People on board
HACKETT, Edward Augustus
Edward Augustus Hackett was born on the 1st of December 1859 at Castletown Park in the townland of Castle Armstrong, Ballycumber, King’s County (now Offaly) to Thomas Hackett and Henrietta Clementina Fawcett. He was the sixth of their seven children, and the youngest son. He studied in the Engineering School in Queen’s College, Galway, taking his degree in 1880 with first place in Ireland. After two years’ work in Ireland he was appointed in 1882 to “the important and lucrative post of Assistant Engineer to the Natal Railway” in South Africa.
The family settled in Clonmel and four more children were born, two boys and two girls, including twins. Edward Hackett developed a reputation for excellence and for the introduction of new techniques in the construction and maintenance of roads, publishing a pamphlet in 1904 titled Economical Steam Rolling of Irish Country Roads.
The middle son, Eric, born in 1895, was commissioned into the 6th Battalion of the Royal Irish Regiment and fought at Loos and Guillemont and lost his life in September 1916 at Ginchy. His body was not recovered. The eldest son, Learo, enlisted with the Royal Munster Fusiliers after leaving school, but left the army to pursue a career in rubber planting in Ceylon. In January 1916 he rejoined the R.M.F. later transferring to the Royal Irish Rifles. In June 1917 he fought on the Messines Ridge and was subsequently awarded the Military Cross for bravery and excellence in leadership. In April 1918, having been promoted Captain, he was killed in the Battle of Ypres and was buried in Flanders.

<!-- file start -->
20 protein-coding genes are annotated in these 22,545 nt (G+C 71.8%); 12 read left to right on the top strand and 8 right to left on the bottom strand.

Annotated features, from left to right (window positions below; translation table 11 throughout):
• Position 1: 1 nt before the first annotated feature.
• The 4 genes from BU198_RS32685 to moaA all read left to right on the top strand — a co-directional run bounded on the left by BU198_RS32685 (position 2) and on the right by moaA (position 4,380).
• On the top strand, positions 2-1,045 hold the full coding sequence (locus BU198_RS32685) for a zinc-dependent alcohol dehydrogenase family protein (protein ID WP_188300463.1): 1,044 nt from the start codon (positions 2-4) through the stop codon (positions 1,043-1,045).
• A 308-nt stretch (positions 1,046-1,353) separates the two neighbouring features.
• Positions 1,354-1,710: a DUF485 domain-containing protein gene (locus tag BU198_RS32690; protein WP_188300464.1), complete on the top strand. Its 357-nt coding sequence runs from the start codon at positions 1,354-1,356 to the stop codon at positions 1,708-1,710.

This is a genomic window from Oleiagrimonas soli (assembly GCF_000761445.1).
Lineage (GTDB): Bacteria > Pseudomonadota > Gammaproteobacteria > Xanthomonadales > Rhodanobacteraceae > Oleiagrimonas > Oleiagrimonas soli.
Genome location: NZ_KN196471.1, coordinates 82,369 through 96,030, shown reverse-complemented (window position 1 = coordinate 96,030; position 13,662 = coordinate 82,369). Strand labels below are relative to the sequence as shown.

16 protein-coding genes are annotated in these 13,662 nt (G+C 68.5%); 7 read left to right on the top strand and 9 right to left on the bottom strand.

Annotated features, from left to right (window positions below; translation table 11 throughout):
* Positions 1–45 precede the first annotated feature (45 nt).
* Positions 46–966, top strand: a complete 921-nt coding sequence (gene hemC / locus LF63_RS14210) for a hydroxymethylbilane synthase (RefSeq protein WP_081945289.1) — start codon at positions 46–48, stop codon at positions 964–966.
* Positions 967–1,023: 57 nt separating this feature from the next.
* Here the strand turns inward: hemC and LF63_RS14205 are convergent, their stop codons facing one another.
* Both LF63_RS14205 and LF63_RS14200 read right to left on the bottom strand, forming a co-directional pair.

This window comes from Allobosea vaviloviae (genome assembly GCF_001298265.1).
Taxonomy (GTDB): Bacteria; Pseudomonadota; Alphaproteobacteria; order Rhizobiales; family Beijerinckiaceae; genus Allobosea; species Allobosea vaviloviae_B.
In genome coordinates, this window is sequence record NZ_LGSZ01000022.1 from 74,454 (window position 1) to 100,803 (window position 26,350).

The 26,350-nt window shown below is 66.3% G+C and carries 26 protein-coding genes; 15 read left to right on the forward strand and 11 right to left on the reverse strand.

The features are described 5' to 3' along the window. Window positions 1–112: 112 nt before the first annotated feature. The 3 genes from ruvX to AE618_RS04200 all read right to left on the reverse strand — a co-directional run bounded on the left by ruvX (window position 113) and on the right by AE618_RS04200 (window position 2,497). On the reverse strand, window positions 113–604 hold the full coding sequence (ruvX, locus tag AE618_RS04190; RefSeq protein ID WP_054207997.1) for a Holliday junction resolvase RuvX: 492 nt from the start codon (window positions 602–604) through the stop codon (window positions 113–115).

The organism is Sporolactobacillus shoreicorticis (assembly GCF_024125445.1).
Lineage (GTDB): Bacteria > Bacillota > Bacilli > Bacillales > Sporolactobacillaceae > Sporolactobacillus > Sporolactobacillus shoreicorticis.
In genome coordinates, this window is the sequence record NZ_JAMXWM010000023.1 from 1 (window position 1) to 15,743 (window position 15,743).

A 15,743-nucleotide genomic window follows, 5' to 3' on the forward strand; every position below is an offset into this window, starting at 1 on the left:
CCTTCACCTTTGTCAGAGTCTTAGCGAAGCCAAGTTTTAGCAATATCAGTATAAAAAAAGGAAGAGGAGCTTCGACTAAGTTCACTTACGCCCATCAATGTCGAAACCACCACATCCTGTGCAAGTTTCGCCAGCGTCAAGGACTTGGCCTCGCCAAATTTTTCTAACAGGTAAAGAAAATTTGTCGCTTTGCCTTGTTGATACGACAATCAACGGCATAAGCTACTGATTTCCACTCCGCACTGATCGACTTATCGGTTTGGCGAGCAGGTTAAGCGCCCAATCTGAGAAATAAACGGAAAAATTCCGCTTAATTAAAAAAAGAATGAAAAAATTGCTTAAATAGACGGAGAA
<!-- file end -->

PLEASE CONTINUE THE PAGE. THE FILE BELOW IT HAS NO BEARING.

Meanwhile Venice, the eldest daughter, registered with the British Voluntary Aid Detachment in August 1916 and was posted to a hospital in Boulogne. She became engaged to a British army officer during 1918 but fell ill with Spanish flu in October. She was sent to London on a hospital ship, but she developed pneumonia and died on the 13th of October. Edward Hackett was on his way to London to see his daughter when he travelled on RMS Leinster on the 10th. He survived the sinking but it is not known if or when he reached London.
In 1919 Tipperary County Council transferred its allegiance from the Local Government Board to the Dáil Department of Local Government. It would appear that Edward Hackett was unhappy with the political changes and he retired in May 1920. He returned with his wife Emilie and two daughters, Geraldine and Alma, to Castletown Park in Ballycumber and took over the running of the farm from his older brother. In 1928 Alma married but died the following year in childbirth. In 1931 Edward Hackett gave up the farm to the Land Commission and the house was demolished, the stone being used to pave local roads. The bodies in the family grave on the estate were exhumed and reinterred in Liss cemetery in Ballycumber. They moved to Ballenagh House in Avoca, Co Wicklow where Emilie died in 1935 and his daughter Geraldine in 1943. Edward himself died in February 1945 in the nearby Woodenbridge Hotel, aged eighty-six. His body was returned to Liss.